More Brits or more Brits per head of population. You would expect them to be at least near the top of it's just simple numbers

    I found this:
    In 2019, according to UN data, 1.3 million people born in the UK lived in EU countries. Spain hosted the largest group, at 302,000, followed by Ireland, with 293,000. France was third with 177,000, Germany was fourth with 99,000 and Italy was fifth with 66,000.

    https://ukandeu.ac.uk/the-facts/how-many-british-citizens-live-in-the-eu/

    Surely, the citizens of some other nation have more citizens in other EU countries than this?

    I suppose it's a mark of how farcical this whole project is that the government telling firms to set up in the EU is barely newsworthy.


  • #2


    I found this:



    https://ukandeu.ac.uk/the-facts/how-many-british-citizens-live-in-the-eu/

    Surely, the citizens of some other nation have more citizens in other EU countries than this?

    I suppose it's a mark of how farcical this whole project is that the government telling firms to set up in the EU is barely newsworthy.

    However, Ornua set up a cheese packing plant in the UK so the Wexford cheese I buy in Tescos in Ireland is packed in the UK. Of course that dates to before the Brexit agreement.

    I am not sure what will happen in the future, but the cheese maker in the UK could set up a packing plant in Normandy.


  • #2


    I found this:



    https://ukandeu.ac.uk/the-facts/how-many-british-citizens-live-in-the-eu/

    Surely, the citizens of some other nation have more citizens in other EU countries than this?

    Well I thought there were once more than a million Poles in the UK alone? Of course a lot of them have left.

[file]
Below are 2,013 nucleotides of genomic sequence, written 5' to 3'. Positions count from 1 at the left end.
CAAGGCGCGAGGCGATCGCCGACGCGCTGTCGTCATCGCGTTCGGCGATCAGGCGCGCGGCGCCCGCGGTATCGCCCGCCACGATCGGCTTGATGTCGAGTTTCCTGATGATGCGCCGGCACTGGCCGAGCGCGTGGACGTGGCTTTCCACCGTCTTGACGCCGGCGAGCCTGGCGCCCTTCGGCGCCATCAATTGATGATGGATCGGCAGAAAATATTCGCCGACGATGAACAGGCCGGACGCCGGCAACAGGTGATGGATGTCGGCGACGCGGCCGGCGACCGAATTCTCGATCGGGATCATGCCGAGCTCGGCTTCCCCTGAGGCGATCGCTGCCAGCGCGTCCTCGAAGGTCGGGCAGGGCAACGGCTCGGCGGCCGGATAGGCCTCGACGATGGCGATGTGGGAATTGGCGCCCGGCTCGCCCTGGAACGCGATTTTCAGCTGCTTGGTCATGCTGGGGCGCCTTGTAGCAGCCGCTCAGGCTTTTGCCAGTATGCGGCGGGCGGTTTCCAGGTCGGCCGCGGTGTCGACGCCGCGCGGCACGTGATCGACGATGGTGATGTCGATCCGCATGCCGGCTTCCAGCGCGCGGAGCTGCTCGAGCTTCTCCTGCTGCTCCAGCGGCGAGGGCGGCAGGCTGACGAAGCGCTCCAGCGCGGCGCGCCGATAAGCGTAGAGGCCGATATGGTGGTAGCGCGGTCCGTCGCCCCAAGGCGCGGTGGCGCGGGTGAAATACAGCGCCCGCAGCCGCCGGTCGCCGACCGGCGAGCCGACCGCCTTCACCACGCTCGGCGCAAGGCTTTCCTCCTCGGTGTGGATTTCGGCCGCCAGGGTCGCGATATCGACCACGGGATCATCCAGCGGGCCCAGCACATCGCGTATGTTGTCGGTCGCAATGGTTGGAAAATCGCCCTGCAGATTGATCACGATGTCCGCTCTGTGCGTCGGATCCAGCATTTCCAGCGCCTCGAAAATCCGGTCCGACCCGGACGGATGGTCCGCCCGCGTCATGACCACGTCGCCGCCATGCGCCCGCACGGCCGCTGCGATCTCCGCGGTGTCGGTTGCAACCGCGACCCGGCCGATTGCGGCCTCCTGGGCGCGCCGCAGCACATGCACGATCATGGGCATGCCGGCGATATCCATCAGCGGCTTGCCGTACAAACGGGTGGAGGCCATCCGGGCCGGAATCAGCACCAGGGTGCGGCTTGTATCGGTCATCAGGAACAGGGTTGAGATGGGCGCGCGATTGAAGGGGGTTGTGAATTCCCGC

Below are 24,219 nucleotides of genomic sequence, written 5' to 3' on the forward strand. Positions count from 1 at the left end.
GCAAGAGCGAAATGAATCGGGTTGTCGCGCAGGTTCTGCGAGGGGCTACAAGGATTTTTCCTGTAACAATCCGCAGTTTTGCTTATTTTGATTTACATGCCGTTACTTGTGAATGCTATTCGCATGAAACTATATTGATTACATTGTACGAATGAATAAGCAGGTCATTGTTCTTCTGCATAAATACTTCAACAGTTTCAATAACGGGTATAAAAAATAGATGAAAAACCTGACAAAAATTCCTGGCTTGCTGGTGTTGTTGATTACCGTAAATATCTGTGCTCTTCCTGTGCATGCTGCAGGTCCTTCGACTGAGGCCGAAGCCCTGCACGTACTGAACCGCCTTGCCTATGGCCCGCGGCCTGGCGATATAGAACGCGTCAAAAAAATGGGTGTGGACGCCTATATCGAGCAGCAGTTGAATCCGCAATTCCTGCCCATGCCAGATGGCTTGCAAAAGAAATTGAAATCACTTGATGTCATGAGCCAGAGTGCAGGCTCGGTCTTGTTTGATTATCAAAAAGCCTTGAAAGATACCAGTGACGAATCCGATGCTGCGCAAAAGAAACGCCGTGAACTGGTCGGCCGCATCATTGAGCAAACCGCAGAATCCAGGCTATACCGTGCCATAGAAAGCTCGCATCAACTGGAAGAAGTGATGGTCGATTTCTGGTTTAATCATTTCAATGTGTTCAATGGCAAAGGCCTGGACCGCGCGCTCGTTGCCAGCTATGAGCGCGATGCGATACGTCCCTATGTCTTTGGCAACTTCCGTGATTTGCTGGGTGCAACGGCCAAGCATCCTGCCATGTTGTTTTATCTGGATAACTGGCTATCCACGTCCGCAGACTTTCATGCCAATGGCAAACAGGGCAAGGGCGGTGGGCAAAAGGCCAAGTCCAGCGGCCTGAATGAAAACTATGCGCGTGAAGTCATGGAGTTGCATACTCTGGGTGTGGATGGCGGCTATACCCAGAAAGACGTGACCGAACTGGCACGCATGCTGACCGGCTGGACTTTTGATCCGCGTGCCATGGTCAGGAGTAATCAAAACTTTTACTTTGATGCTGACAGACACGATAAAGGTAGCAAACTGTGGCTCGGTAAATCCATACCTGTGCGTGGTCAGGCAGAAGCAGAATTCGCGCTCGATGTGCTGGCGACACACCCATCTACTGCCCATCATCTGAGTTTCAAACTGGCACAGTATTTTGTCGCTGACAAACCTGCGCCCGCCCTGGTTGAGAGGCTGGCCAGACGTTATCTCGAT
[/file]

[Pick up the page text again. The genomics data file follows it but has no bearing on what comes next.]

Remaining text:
What I'm really interested in is the proportion of people who have taken advantage of free movement at any time, so they might have gone back to the UK or Ireland. I guess this is harder to calculate. The only figure I've seen regarding the UK is that approximately 1 in 60 people have taken advantage of free movement which seems really low, especially if it includes Ireland.


  • #2


    However, Ornua set up a cheese packing plant in the UK so the Wexford cheese I buy in Tescos in Ireland is packed in the UK. Of course that dates to before the Brexit agreement.

    I am not sure what will happen in the future, but the cheese maker in the UK could set up a packing plant in Normandy.

    Could they not just set up in Ireland for shorter supply chains or are they looking to cut delivery costs to bigger continental markets?

    Poland has apparently the most expats in EU countries based on admittedly old data:

    large_u82middwOmi5l8VXVL5xD9RrMaaJZtVlAgGmli7zINs.png

    The UK has more citizens living abroad of any EU country but this includes non-EU nations:

    large_uZ47oCLjds-gUMs5ocENgK_XNP8N_xziQnR3bhEpJlk.png

    https://www.weforum.org/agenda/2016/07/which-eu-country-has-the-largest-number-of-citizens-living-overseas/#:~:text=The%20European%20picture&text=In%20fact%20Poland%20has%20nearly,EU%20than%20the%20UK%20does.


  • #2


    Could they not just set up in Ireland for shorter supply chains or are they looking to cut delivery costs to bigger continental markets?

    Poland has apparently the most expats in EU countries based on admittedly old data:

    large_u82middwOmi5l8VXVL5xD9RrMaaJZtVlAgGmli7zINs.png

    The UK has more citizens living abroad of any EU country but this includes non-EU nations:

    large_uZ47oCLjds-gUMs5ocENgK_XNP8N_xziQnR3bhEpJlk.png

    https://www.weforum.org/agenda/2016/07/which-eu-country-has-the-largest-number-of-citizens-living-overseas/#:~:text=The%20European%20picture&text=In%20fact%20Poland%20has%20nearly,EU%20than%20the%20UK%20does.

    Portugal aside, Ireland has more people living abroad per capita than any other country in that graphic. Its rate is nearly 2.5 times that of the UK.


  • #2


    Portugal aside, Ireland has more people living abroad per capita than any other country in that graphic. Its rate is nearly 2.5 times that of the UK.

    Where are the Irish living?